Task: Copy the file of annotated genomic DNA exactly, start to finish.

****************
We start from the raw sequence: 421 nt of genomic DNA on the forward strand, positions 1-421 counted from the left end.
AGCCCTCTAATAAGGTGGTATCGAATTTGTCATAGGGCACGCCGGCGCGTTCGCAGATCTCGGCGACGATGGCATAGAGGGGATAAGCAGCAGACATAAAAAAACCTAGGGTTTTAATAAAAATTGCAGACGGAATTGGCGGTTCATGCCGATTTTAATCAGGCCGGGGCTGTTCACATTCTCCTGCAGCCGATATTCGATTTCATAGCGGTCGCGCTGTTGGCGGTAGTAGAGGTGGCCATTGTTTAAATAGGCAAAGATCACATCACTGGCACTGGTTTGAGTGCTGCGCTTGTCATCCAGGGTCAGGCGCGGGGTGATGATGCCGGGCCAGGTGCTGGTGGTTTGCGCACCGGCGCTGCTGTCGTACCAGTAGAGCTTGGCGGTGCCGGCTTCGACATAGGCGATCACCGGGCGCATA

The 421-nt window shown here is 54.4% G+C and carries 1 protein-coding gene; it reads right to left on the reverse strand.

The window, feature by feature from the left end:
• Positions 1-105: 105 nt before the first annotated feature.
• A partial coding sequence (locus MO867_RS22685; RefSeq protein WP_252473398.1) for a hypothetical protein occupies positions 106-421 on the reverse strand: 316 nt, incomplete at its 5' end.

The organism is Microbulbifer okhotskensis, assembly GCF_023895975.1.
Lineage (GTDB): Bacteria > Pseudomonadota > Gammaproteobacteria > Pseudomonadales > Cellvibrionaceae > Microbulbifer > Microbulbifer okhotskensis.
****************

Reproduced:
We start from the raw sequence: 421 nt of genomic DNA on the forward strand, positions 1-421 counted from the left end.
AGCCCTCTAATAAGGTGGTATCGAATTTGTCATAGGGCACGCCGGCGCGTTCGCAGATCTCGGCGACGATGGCATAGAGGGGATAAGCAGCAGACATAAAAAAACCTAGGGTTTTAATAAAAATTGCAGACGGAATTGGCGGTTCATGCCGATTTTAATCAGGCCGGGGCTGTTCACATTCTCCTGCAGCCGATATTCGATTTCATAGCGGTCGCGCTGTTGGCGGTAGTAGAGGTGGCCATTGTTTAAATAGGCAAAGATCACATCACTGGCACTGGTTTGAGTGCTGCGCTTGTCATCCAGGGTCAGGCGCGGGGTGATGATGCCGGGCCAGGTGCTGGTGGTTTGCGCACCGGCGCTGCTGTCGTACCAGTAGAGCTTGGCGGTGCCGGCTTCGACATAGGCGATCACCGGGCGCATA

The 421-nt window shown here is 54.4% G+C and carries 1 protein-coding gene; it reads right to left on the reverse strand.

The window, feature by feature from the left end:
• Positions 1-105: 105 nt before the first annotated feature.
• A partial coding sequence (locus MO867_RS22685; RefSeq protein WP_252473398.1) for a hypothetical protein occupies positions 106-421 on the reverse strand: 316 nt, incomplete at its 5' end.

The organism is Microbulbifer okhotskensis, assembly GCF_023895975.1.
Lineage (GTDB): Bacteria > Pseudomonadota > Gammaproteobacteria > Pseudomonadales > Cellvibrionaceae > Microbulbifer > Microbulbifer okhotskensis.